Freescale's MPC5200B operates at 466 MHz with 885 MIPS. The processor has a programmable serial control module that can be configured to perform a number of system functions including UART, SPI and others. The unit provides a high-speed UART connection to a Bluetooth chip that communicates with the cell phone. Another I/O provides the interface to AC97 for the microphone. A speaker could also interface to an AC97 driver. However, a more advanced system would have a CAN bus communicating with the radio that would drive the speakers.

To provide a single-package development system, companies have partnered to provide hardware, the various aspects of software and development tools (for both hardware and software) for users. For example, Freescale's Media5200 development platform has an audio subsystem based on Realtek ALC658, AC97 codec. Trial software in the system allows users to start their development with the software they have chosen or to evaluate other software. The development tool provides full connectivity to the car radio connecting two microphone inputs, Bluetooth technology, stereo, radio, phone, media-oriented systems transfer (MOST), video, and aux and line inputs. In addition, the tool connects advanced graphics and has a DSP for advanced audio. Hardware development can be performed using Freescale's Lite 5200B evaluation board (EVB), which provides a starting point that users can add to or connect in a variety of configurations.

Partnerships are essential to provide complete development support. As shown in Table 1, Freescale's MobileGT partnership provides a platform, a software ecosystem, built on Freescale silicon. The Bluetooth software stack comes from one of three partners. Note that these partnerships are not normally exclusive, so other silicon suppliers frequently have partnerships with some of the same software suppliers. The VR software drives most of the MIPS requirements for a Bluetooth phone. On the MPC5200B, this is about 100 MIPS.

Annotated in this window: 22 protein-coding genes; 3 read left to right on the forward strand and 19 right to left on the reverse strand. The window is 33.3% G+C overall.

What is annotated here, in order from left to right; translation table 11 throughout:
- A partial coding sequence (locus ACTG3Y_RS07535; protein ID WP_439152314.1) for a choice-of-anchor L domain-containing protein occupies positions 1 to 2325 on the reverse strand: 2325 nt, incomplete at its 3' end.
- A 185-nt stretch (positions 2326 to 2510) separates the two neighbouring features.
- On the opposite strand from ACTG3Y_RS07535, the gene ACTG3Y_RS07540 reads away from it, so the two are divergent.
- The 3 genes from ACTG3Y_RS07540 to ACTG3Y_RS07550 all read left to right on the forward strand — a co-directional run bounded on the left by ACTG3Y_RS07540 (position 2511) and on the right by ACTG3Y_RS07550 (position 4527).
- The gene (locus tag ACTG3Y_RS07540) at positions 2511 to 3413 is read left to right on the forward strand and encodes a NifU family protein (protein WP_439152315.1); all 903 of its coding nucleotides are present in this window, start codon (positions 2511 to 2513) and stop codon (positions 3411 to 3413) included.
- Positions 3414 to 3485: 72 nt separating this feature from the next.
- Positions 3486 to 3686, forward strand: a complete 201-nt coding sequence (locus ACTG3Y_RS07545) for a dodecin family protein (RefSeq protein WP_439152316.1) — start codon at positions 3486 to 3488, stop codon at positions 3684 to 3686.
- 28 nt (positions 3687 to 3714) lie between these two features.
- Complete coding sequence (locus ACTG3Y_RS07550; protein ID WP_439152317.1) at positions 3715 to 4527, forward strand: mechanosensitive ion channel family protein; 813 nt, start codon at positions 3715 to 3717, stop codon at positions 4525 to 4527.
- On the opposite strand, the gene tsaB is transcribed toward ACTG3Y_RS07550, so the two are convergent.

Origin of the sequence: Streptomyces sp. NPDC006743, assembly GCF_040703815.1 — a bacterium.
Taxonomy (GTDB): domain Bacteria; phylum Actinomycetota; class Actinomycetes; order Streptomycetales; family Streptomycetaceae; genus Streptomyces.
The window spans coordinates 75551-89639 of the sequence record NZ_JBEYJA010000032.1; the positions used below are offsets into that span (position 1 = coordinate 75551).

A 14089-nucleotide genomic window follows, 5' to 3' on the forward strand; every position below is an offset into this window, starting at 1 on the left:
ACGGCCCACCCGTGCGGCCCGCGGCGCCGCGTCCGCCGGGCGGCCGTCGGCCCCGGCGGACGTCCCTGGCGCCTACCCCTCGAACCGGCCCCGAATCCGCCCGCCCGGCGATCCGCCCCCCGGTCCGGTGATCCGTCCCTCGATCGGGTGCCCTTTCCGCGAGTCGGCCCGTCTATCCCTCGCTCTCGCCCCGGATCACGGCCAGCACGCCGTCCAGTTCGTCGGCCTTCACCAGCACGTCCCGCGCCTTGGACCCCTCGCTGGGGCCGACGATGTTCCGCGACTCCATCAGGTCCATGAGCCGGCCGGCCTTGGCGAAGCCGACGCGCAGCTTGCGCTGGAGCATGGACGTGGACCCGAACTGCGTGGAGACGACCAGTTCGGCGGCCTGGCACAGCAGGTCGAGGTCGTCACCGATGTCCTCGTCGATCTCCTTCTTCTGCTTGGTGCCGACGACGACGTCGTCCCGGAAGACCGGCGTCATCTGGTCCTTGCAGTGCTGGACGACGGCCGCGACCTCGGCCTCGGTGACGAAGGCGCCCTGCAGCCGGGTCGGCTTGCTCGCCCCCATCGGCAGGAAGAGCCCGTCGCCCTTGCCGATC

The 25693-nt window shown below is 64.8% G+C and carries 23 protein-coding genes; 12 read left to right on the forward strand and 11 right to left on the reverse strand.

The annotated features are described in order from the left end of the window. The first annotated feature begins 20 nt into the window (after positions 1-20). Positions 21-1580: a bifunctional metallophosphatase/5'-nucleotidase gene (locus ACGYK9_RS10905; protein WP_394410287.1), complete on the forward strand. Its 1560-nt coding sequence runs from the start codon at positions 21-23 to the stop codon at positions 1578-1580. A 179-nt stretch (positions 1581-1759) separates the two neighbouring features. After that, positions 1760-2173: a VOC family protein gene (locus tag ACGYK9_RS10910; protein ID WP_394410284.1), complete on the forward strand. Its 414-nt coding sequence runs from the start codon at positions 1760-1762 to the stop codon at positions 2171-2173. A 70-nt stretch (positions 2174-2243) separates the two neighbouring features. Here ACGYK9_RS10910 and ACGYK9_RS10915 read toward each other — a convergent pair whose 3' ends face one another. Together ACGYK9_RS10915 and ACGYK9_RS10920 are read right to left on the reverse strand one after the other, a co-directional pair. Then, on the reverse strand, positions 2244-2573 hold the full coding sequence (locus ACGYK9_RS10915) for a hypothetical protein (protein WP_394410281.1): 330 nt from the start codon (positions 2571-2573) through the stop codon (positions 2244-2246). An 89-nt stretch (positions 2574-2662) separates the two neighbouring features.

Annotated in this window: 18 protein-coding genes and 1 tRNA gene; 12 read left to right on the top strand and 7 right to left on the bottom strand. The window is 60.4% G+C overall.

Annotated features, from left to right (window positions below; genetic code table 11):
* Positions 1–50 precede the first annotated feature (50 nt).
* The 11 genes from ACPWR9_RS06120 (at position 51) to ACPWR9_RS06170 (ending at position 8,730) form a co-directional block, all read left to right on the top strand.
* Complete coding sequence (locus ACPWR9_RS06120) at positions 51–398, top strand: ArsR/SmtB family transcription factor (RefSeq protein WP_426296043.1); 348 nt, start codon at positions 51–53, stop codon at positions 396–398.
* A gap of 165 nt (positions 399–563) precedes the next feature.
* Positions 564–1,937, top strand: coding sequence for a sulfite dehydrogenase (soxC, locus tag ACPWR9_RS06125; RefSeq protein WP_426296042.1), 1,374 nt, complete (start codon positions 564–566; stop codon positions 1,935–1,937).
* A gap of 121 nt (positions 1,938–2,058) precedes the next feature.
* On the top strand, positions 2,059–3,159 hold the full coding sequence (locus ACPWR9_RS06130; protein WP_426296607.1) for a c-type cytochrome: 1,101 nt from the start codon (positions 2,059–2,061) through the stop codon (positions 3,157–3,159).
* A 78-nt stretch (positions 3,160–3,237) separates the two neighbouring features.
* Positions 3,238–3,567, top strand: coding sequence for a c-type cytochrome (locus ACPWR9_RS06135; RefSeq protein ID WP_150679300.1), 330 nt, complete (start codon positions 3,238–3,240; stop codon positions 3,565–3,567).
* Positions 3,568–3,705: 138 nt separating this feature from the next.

Another reference design with sample code is the result of a combined effort between Analog Devices Inc. (ADI) and ScanSoft. The design uses ADI's Blackfin chipset and ScanSoft's voice-activated dialing commands. The design demonstrates how the technology works to provide voice-activated dialing. This includes storing numbers and names in an address book and being able to say short phrases such as “call Mark at home” or “call Jeff at the office,” and the system looks up and provides information without having to remember what numbers to dial. This is different from systems that step through a series of voice responses.

Based on advances in semiconductor technology, products providing a much higher level of performance are available to use in an economical way so the most advanced speech recognition can be developed for the vehicle. According to Mark Gill, Frontline director telematics infotainment systems product line, Analog Devices, VR probably uses about one-fourth to one-fifth of the MIPS available on the Blackfin processor to run these types of speech-recognition algorithms. Since Blackfin processors are generally 400 MHz to 500 MHz-type processors, this allows performance for other functions that users might want, including voice entry and connection to Bluetooth, as well as performing echo cancellation and noise reduction during the phone call. Voice commands could also be used in the navigation system for destination entry, and the processor could support the other aspects of navigation as well. Figure 3 shows the MIPS allocation for many of these functions. Speech recognition always uses external memory for all the required databases. For voice-activated dialing, the memory is in the area of 1Mb.